Friday, August 21, 2009

Sermon for 16 August 2009, Proper 15B

The Rev. Paul J Cain, Jr.
Ephesians 5:6-21
Filled with the Spirit
Proper [15] B, Eleventh Sunday after Pentecost, 16 August 2009
Immanuel Lutheran Church, Sheridan, Wyoming

To the saints who are… faithful in Christ Jesus: Grace to you and peace from God our Father and the Lord Jesus Christ. (Ephesians 1:1b-2) Amen.

The theology of worship is rather simple to understand.
Nagel: Our Lord speaks and we listen. His Word bestows what it says. Faith that is born from what is heard acknowledges the gifts received with eager thankfulness and praise. Music is drawn into this thankfulness and praise, enlarging and elevating the adoration of our gracious giver God.
Saying back to Him what he has said to us, we repeat what is most true and sure. Most true and sure is His name, which he put upon us with the water of our Baptism. We are His. This we acknowledge at the beginning of the Divine Service. Where His name is, there is He. Before Him we acknowledge that we are sinners, and we plead for forgiveness. His forgiveness is given us, and we, freed and forgiven, acclaim Him as our great and gracious God as we apply to ourselves the words He has used to make Himself known to us.
The rhythm of our worship is from Him to us, and then from us back to Him. He gives His gifts, and together we receive and extol them. We build one another up as we speak to one another in psalms, hymns, and spiritual songs. Our Lord gives us His Body to eat and His Blood to drink. Finally His blessing moves us out into our calling, where His gifts have their fruition.
How best to do this we may learn from His Word and from the way His Word has prompted His worship throughout the centuries. We are heirs of an astonishingly rich tradition. Each generation receives from those who went before and, in making that tradition of the Divine Service its own, adds what best may serve in its own day—the living heritage and something new. (LW, p. 6)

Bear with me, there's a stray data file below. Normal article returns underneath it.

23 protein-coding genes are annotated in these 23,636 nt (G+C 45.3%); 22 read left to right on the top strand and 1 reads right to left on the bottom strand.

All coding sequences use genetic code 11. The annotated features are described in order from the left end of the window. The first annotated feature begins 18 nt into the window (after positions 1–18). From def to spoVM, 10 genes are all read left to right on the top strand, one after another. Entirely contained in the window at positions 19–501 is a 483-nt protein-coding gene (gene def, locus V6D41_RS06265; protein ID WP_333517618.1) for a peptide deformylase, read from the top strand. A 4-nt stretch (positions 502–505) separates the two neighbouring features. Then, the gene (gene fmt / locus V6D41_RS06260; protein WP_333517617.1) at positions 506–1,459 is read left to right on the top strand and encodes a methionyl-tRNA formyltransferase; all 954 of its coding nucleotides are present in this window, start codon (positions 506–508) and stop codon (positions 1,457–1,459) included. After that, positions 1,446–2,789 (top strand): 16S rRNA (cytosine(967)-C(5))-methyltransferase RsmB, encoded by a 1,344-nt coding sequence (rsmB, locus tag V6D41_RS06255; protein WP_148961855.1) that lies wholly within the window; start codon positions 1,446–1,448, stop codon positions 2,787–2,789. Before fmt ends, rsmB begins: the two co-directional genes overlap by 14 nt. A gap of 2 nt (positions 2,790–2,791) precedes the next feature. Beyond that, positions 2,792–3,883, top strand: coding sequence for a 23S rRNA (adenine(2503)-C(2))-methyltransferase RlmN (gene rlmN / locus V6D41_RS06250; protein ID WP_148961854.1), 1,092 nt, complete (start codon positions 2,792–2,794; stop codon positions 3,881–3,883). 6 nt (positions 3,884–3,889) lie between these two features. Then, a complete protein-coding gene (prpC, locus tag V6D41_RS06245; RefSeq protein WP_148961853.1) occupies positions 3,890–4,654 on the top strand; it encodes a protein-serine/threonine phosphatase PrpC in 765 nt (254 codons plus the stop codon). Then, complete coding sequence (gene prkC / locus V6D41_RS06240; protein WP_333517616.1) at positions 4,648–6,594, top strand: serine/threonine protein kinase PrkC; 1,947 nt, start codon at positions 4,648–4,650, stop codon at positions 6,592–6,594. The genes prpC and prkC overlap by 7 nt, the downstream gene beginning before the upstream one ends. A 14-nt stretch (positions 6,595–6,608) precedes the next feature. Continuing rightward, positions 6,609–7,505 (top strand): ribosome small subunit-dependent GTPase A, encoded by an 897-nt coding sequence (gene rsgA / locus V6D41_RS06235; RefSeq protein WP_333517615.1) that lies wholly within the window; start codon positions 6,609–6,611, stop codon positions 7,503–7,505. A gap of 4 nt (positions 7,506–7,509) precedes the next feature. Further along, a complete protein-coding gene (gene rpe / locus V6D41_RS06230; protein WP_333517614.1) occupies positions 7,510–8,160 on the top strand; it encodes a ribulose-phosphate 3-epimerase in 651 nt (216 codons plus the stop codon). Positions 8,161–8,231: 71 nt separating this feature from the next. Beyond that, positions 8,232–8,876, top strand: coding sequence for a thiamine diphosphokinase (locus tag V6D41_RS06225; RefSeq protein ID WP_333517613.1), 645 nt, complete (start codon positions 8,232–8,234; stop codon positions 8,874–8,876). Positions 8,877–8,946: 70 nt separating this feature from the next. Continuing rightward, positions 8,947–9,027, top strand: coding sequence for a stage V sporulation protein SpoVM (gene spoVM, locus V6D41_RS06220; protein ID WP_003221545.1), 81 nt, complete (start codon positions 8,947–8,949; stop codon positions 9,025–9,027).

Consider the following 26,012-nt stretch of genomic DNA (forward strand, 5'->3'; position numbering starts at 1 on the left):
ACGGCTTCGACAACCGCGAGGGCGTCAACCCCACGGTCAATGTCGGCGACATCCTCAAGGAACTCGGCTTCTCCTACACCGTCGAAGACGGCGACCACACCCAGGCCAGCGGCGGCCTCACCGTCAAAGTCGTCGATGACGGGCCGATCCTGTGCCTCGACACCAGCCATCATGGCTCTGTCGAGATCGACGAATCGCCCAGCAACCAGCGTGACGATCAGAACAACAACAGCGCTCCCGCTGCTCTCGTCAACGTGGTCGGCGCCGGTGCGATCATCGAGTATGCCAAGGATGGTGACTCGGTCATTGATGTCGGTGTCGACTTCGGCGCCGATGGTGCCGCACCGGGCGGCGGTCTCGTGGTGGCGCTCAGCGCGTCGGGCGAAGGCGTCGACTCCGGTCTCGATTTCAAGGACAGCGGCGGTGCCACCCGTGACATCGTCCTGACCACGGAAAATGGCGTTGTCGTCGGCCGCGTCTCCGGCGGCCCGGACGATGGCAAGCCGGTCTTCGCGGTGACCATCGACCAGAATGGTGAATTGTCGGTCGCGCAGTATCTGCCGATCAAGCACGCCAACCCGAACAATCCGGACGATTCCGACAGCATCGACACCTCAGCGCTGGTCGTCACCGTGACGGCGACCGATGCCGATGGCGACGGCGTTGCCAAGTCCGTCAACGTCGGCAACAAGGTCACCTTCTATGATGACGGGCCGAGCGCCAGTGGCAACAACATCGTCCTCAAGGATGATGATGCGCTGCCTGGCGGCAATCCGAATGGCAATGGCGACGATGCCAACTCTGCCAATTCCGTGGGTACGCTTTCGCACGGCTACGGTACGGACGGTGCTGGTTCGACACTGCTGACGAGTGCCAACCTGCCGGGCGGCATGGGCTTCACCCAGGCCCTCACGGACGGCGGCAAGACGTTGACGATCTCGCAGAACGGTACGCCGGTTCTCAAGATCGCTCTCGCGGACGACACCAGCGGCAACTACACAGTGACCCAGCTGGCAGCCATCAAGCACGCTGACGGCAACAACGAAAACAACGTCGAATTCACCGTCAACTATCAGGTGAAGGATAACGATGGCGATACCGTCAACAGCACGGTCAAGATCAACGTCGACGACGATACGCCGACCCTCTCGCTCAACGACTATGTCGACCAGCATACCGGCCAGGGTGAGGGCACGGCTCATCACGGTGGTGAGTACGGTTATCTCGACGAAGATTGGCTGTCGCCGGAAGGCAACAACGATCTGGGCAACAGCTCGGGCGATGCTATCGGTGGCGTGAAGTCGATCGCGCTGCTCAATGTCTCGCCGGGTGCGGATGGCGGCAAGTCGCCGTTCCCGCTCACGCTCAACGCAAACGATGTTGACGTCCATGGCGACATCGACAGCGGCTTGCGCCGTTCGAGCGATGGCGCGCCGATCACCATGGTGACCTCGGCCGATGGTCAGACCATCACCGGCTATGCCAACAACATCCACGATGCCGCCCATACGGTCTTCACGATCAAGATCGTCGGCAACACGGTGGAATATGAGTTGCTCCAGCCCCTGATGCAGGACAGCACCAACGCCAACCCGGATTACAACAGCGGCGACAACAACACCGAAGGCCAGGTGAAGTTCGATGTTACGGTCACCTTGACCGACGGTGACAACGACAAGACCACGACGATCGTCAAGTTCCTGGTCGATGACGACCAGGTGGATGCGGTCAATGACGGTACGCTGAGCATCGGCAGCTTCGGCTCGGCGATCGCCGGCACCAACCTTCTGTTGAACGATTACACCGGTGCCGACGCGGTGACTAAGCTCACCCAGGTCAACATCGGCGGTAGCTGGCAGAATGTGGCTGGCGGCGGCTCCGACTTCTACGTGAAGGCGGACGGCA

God’s Words are His Words of Service to us. The Holy Spirit works with the Word of God to create, sustain, and nourish faith within us. The Spirit fills us through the Holy Bible. God’s Words are living, active, holy, and true. They prepare us to walk as children of the light. We therefore know for sure what is most true and sure, a good preparation for what St. Paul has in store for you in Ephesians chapter 5: 6Let no one deceive you with empty words, for because of these things the wrath of God comes upon the sons of disobedience. 7Therefore do not associate with them; 8for at one time you were darkness, but now you are light in the Lord. Walk as children of light 9(for the fruit of light is found in all that is good and right and true), 10and try to discern what is pleasing to the Lord. 11Take no part in the unfruitful works of darkness, but instead expose them. 12For it is shameful even to speak of the things that they do in secret. 13But when anything is exposed by the light, it becomes visible, 14for anything that becomes visible is light. Therefore it says, “Awake, O sleeper, and arise from the dead, and Christ will shine on you.”
Darkness. Secret. Dead. In contrast, God’s Word is a word that says: Light. Visible. Awake! Christ shines on us in His holy Word. He forgives you your past sins, calls you to walk in the Holy Spirit now, and promises the eternal light of heaven in the world to come. A Christian has been given to walk carefully. St. Paul warns us of this for our own good because of the fallen world we live in.

15Look carefully then how you walk, not as unwise but as wise, 16making the best use of the time, because the days are evil. 17Therefore do not be foolish, but understand what the will of the Lord is. 18And do not get drunk with wine, for that is debauchery, but be filled with the Spirit…
What Paul has just said is said alongside 1 Tim. 5:23. (No longer drink only water, but use a little wine for the sake of your stomach and your frequent ailments.) Paul’s teaching in 1 Timothy and here in Ephesians provide bookends for any discussion of alcohol. One could state them both another way: everything in moderation. A little wine, beer, or other alcohol may be helpful—even healthy. For others, even a little is too much. Drinking too much for anyone means that the health risks soon outweigh any potential benefits. We are also careful to avoid harmful substances, like illegal drugs, and never misuse legal substances or prescription medications. St. Paul and your Lord have in mind to protect you from hurt or harm and to help and support you in every physical need. We care for our bodies because as Christians, they are temples of the Holy Spirit.